Abstract / Description of output
If we understand the good of education exclusively in terms of intentions and agendas, there remains a risk that education itself – which is first of all about the work done day in day out by teachers in schools, colleges, and universities – is entirely understood and approached in instrumental terms, that is, as the way in which particular intentions and ambitions are to be achieved. The problem here is not just that even with a broad understanding of what education is supposed to be for, the discussion can quickly move back to technical questions about effectiveness and efficiency. The problem is also that in such an approach it remains difficult to articulate the ‘integrity’ of education itself which, in turn, makes it difficult for education to resist when it is being asked to do things that would go against its integrity. In this paper I explore the question whether the integrity of education may perhaps have to do with the specific form of education rather than with the aims and purposes that frame educational activities. The paper consists of a detailed reconstruction of the work of the German educational Klaus Prange who has put forward the idea that the distinctiveness of education lies in its mode of operation, where he suggests that the most central form is that of pointing. I argue, with Prange, that a focus on the form of education allows for a different way to resist attempts to undermine the public and democratic orientation of education.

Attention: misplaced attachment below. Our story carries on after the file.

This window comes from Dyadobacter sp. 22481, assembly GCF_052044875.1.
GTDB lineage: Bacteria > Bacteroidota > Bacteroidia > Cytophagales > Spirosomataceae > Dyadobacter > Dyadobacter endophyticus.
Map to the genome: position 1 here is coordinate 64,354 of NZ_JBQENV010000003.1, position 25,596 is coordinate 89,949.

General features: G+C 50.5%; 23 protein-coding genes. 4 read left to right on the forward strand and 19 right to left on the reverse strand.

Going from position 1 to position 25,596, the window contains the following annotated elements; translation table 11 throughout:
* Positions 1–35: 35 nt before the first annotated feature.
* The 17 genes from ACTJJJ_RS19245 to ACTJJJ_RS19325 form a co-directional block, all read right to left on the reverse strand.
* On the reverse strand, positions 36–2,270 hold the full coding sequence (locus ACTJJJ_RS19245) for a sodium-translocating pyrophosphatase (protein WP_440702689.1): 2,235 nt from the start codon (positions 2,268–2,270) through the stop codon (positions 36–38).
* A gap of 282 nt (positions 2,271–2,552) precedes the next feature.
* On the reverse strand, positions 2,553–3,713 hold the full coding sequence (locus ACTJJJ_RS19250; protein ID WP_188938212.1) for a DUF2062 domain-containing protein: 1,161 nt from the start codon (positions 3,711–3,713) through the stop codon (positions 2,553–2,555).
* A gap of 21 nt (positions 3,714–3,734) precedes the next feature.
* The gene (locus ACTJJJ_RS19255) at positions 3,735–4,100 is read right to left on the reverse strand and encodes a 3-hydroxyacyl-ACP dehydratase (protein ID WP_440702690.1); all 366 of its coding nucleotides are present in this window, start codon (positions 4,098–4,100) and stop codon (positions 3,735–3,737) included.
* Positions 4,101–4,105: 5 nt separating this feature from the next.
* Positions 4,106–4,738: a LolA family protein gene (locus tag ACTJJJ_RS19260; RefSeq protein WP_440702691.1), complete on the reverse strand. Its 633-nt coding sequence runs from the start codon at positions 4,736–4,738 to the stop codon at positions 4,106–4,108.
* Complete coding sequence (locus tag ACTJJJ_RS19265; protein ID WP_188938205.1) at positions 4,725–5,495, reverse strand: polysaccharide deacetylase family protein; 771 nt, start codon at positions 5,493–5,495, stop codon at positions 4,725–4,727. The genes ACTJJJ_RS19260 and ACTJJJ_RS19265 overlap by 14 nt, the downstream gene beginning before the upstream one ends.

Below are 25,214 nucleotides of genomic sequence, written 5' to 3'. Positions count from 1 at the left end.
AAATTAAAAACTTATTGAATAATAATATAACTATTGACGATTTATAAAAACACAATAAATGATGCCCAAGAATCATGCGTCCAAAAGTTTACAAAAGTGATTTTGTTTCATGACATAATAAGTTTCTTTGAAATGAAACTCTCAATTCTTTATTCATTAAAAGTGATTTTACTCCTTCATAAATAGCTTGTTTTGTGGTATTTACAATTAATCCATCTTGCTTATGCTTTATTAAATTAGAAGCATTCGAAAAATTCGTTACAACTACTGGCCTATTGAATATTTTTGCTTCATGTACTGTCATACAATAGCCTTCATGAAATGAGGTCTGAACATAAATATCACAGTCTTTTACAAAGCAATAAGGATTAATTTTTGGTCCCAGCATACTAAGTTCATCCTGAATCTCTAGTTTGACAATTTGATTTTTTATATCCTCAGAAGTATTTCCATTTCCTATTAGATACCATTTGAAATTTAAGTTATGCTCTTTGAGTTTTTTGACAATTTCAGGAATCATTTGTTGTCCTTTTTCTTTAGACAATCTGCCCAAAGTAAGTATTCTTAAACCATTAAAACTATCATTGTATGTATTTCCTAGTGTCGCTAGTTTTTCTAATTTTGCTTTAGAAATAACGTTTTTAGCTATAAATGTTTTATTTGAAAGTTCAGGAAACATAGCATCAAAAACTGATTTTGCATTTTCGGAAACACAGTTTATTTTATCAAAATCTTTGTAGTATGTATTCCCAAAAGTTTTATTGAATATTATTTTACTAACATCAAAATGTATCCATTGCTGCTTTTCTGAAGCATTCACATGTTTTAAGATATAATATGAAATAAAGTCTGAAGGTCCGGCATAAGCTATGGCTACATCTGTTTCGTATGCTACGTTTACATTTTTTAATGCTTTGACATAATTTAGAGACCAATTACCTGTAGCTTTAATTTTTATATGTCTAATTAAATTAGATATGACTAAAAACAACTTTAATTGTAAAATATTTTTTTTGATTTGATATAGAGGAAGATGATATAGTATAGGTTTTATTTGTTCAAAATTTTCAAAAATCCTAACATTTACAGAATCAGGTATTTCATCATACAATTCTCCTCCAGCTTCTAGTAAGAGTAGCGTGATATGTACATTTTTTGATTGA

Keywords / Materials (for Non-textual outputs)
- attention formation
- Klaus Prange
- the form of education
- the integrity of education
- the work of teachers